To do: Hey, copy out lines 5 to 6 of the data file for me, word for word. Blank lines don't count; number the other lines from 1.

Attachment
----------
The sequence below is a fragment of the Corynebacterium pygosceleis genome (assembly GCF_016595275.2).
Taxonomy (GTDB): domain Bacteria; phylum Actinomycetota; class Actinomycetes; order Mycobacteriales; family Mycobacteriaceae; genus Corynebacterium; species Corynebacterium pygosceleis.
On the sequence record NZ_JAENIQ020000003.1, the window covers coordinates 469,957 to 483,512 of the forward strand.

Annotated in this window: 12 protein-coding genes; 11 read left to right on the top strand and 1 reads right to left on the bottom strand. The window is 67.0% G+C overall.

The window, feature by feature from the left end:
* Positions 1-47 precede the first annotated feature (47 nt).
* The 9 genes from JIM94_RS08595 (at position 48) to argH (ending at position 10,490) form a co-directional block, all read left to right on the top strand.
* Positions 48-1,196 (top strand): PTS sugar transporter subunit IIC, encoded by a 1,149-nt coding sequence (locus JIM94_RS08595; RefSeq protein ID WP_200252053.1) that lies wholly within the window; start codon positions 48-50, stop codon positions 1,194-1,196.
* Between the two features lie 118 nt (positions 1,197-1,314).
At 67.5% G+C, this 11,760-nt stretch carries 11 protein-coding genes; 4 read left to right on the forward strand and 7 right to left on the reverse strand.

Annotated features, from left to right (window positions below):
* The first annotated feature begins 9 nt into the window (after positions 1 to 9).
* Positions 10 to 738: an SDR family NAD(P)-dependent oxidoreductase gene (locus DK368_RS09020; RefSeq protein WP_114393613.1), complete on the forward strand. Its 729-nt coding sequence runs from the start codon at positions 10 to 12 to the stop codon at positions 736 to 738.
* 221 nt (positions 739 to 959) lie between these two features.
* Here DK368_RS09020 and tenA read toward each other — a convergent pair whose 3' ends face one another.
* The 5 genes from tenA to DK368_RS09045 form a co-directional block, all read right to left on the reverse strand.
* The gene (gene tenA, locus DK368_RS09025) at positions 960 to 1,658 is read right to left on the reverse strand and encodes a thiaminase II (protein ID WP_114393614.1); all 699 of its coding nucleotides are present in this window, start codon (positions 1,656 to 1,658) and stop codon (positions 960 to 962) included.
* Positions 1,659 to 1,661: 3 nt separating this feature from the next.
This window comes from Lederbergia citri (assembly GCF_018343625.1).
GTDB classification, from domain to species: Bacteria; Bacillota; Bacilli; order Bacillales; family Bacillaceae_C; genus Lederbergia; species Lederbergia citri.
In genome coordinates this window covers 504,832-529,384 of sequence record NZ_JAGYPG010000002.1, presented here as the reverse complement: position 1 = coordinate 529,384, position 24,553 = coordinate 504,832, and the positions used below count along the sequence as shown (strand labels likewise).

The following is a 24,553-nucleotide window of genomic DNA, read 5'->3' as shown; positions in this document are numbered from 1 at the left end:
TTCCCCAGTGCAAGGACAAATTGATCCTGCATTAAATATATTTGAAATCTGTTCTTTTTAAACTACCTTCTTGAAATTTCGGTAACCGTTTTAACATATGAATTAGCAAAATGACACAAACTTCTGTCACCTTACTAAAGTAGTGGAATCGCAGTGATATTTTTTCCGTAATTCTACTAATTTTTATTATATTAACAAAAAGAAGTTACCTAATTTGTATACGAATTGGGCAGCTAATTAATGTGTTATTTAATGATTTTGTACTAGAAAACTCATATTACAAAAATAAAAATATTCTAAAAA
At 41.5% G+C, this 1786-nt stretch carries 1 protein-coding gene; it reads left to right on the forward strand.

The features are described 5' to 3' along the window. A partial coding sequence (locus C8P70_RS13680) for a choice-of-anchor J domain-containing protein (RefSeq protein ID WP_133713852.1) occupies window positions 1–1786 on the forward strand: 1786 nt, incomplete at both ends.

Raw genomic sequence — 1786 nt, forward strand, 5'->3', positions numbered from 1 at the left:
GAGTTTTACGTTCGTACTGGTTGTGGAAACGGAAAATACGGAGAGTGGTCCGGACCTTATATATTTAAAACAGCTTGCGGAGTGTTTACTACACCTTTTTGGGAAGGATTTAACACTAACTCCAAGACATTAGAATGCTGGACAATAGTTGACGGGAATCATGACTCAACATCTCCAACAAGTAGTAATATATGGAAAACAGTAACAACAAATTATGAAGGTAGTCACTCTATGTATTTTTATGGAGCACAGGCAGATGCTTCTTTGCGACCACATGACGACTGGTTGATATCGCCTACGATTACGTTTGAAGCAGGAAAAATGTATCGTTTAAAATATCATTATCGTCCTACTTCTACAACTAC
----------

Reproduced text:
The window, feature by feature from the left end:
* Positions 1-47 precede the first annotated feature (47 nt).